Again, charity cannot be revengeful. It naturally abhors revengeful thoughts. Suppose the charitable man has been injured:--what then? Shall he study revenge? No. He "suffereth long and is kind." It is in his nature to be not revengeful, but kind. Who does not know this? He is inclined to put the best possible construction upon the acts and the motives of others. You do not find him brooding over all the apparent wrong he sees, and magnifying it in his imagination. For example, think of the conduct of parents who really love their children. You do not see them dwell exclusively upon their children's faults, to the entire neglect of their excellencies. Love never does that. Nor can candor and honesty do it. What should you think of a man who should get a telescope of sufficient power to reveal to him one black spot on the sun's disc, and who then gazes at this till it fills his whole vision, and the whole face of the sun seems only black and dark as midnight? You would think him no better than crazy. His mind labors under a hallucination, and does not by any means see things as they are. So of men who gaze at their neighbors' faults till their own minds become so green as to give a greenish hue to everything they see. The mind seems in some peculiar circumstances to have a wonderful power of unconsciously imparting its own moral complexion to the character it contemplates. Hence a very charitable mind often puts upon the conduct of others a more charitable construction than strict truth will sustain; and much more often on the other hand does an uncharitable mind impart its own dark and foul type to the character which it pretends to delineate.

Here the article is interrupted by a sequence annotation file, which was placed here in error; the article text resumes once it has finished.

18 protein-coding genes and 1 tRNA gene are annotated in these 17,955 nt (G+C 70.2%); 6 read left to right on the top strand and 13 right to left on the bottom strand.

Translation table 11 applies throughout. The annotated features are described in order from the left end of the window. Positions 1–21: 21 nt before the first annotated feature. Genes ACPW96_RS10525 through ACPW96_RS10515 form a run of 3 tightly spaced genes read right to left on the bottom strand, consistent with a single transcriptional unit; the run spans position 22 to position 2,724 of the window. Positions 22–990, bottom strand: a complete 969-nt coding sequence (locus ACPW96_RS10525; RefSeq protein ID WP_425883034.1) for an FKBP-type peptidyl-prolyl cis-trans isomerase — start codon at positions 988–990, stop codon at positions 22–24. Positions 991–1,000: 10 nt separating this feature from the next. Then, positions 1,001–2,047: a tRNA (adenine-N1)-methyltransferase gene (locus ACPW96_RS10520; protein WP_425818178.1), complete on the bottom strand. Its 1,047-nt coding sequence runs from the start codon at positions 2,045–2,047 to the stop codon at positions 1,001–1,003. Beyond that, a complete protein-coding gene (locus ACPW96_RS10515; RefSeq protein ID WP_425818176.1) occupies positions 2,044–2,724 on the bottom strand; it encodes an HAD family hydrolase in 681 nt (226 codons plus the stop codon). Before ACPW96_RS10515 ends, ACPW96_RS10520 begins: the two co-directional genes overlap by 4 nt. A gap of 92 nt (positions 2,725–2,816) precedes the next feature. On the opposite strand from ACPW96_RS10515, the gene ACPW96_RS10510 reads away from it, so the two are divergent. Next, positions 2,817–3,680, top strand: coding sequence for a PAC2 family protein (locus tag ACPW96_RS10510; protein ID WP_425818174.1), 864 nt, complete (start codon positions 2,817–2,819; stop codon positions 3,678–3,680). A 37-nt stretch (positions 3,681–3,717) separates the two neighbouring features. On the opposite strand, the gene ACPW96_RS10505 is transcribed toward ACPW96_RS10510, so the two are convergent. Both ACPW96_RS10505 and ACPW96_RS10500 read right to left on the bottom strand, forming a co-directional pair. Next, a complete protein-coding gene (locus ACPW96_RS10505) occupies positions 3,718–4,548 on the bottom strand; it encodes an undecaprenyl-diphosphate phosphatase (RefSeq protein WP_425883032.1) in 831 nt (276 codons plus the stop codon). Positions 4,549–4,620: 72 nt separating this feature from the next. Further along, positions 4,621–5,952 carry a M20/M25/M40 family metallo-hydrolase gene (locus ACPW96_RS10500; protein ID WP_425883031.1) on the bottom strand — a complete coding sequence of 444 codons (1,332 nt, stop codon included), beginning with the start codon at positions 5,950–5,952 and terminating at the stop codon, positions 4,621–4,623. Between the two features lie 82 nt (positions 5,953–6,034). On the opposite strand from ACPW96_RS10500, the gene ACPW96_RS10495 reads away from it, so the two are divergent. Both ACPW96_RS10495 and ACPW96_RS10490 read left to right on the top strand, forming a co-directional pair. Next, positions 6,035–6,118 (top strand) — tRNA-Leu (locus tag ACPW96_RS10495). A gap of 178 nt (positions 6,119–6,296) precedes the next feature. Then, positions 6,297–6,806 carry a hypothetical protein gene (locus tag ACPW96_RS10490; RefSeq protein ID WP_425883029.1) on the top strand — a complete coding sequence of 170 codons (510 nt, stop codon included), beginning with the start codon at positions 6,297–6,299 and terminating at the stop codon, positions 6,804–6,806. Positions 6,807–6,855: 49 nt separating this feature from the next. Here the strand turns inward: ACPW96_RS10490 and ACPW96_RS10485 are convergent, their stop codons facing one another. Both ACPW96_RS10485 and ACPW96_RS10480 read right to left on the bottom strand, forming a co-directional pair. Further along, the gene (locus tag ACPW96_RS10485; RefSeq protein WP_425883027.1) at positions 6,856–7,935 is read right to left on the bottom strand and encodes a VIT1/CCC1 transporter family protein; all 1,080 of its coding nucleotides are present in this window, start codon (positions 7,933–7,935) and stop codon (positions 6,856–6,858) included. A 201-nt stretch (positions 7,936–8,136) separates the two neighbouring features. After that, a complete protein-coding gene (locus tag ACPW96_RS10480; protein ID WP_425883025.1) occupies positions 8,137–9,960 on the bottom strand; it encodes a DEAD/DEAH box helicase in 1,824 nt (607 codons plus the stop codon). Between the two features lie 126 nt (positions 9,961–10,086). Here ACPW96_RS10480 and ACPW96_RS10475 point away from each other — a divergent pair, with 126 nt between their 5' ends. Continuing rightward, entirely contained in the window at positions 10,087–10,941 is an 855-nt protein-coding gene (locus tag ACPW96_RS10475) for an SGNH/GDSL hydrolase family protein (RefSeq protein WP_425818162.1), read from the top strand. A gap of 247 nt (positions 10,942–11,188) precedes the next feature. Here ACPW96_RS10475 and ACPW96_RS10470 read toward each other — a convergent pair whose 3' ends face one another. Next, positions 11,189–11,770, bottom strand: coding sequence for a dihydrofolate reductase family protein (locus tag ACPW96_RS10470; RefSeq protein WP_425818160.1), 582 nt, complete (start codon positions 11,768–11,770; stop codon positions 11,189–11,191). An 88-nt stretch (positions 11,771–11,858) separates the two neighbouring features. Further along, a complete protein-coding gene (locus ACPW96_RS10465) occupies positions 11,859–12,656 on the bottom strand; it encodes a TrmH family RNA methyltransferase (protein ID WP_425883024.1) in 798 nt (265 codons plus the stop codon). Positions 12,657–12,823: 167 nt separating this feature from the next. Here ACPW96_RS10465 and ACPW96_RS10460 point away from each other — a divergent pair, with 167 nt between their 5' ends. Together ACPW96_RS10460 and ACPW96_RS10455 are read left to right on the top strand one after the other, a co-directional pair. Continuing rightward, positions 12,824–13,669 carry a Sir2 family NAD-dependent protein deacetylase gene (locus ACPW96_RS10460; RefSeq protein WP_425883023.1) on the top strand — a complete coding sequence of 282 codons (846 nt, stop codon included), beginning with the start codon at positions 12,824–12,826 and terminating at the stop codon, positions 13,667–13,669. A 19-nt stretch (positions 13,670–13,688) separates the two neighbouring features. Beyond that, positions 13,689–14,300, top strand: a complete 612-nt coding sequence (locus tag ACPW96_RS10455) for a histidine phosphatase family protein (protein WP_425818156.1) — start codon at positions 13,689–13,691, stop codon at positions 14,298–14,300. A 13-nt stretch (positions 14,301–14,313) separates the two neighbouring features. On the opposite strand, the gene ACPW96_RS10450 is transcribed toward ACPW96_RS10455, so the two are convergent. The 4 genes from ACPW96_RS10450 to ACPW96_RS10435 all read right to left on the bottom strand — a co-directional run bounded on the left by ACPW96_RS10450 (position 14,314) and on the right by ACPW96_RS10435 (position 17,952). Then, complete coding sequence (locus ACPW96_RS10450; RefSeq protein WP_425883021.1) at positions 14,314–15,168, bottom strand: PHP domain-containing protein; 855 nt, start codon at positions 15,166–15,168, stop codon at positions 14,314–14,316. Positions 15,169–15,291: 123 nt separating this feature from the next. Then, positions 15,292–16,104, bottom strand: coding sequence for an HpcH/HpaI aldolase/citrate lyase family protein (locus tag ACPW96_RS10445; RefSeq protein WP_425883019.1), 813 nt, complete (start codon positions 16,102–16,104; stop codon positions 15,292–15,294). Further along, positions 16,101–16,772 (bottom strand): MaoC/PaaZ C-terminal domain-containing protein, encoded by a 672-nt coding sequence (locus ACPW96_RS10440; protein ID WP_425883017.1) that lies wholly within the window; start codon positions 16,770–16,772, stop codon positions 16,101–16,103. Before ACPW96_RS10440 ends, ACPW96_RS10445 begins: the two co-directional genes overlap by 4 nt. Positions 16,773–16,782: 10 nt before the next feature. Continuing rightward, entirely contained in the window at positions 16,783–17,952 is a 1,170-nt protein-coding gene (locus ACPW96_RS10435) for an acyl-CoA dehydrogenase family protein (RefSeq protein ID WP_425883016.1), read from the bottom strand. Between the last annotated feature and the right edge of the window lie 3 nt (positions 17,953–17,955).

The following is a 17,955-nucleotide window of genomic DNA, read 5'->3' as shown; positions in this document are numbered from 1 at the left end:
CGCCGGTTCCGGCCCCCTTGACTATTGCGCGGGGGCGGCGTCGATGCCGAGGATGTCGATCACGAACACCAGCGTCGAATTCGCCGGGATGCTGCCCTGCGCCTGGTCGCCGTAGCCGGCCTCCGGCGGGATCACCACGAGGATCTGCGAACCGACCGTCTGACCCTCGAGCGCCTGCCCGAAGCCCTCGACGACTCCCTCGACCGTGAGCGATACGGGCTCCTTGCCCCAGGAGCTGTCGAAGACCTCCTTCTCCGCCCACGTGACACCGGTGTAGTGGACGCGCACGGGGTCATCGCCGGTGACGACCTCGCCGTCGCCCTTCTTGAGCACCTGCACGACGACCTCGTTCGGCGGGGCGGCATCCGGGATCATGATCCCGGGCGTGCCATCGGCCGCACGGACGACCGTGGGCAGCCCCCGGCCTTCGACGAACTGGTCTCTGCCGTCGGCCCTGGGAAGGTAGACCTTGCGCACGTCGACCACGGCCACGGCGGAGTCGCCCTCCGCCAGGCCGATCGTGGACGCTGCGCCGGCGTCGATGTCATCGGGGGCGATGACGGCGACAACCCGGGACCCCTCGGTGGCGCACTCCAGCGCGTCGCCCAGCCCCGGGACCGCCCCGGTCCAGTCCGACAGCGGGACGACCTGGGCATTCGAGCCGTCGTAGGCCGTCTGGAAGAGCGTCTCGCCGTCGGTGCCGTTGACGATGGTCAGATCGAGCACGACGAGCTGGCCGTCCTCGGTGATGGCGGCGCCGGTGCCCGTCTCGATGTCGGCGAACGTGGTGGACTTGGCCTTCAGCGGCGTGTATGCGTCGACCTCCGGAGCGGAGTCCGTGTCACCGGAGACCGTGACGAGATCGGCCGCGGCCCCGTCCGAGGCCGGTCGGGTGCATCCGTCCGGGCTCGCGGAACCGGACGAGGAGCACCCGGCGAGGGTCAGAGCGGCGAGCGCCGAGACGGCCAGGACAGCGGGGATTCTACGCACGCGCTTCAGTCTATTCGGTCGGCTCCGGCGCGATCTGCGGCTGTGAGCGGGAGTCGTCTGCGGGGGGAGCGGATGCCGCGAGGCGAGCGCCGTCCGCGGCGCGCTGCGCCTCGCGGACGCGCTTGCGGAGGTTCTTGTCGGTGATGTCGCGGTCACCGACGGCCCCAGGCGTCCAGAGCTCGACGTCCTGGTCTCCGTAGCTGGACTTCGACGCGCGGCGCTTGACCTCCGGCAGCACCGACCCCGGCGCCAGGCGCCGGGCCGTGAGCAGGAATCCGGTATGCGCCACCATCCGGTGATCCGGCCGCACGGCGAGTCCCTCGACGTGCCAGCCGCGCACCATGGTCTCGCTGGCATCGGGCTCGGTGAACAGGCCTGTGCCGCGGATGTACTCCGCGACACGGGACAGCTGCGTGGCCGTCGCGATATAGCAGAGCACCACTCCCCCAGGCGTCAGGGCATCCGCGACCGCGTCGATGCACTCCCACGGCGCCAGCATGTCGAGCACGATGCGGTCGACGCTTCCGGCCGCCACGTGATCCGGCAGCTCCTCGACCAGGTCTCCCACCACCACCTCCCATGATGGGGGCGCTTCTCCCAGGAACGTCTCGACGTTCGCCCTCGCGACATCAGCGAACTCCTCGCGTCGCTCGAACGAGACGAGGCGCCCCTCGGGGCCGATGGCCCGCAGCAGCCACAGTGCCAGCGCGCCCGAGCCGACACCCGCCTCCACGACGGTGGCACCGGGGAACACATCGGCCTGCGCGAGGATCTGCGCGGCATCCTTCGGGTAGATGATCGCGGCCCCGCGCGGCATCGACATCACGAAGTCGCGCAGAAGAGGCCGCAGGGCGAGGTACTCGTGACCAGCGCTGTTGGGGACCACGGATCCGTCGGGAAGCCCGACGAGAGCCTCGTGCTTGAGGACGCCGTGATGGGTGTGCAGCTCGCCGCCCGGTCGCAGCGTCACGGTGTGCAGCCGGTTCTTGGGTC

III. Some evidences of evil thinking next demand our attention.

Some things under this head have already been anticipated. Hence I shall be the more brief now.

The same is true substantially of those who are always disposed to question the piety of others. A man may do some things which are entirely wrong, and yet his general character may be so good that you have no sufficient reason to question his piety. In such a case let charity prevail.

The disposition to impute lying to a man on the slightest occasion should be reprobated as in the highest degree uncharitable. Often the mere fact of a man's stating what is not true affords scarcely the shadow of evidence that he lies. We must not believe the man lies unless the circumstances utterly forbid the charitable conclusion.

Moreover, when men manifest a readiness not only to hear but to believe evil reports of others, you may know they are evil thinkers.

IV. The evidences of a charitable state of mind, which thinketh no evil, are the very opposite of those which I have just been adducing.

I call on another family; I remark to them that it seems a long time since I have seen them; but they have not a word to say about being neglected; no they say--"We know you have a great deal to do--so much to do that we could not expect you to turn aside from your urgent and more important duties, to see us; we are all exceedingly glad to see you--but really we never could blame you if you should not call upon us." Sometimes such a family will go much farther in excusing me than I can in excusing myself, so that I have often felt ashamed and condemned by their apologies for me. Now all this is natural for a charitable mind; but if the mind is in an uncharitable state, everything is horribly distorted.

Again, those whose minds are charitable have no disposition to question the purity of others' motives. They love to put the best admissible construction upon every man's conduct. Herein is fulfilled that truthful and beautiful sentiment--"Charity shall cover a multitude of sins."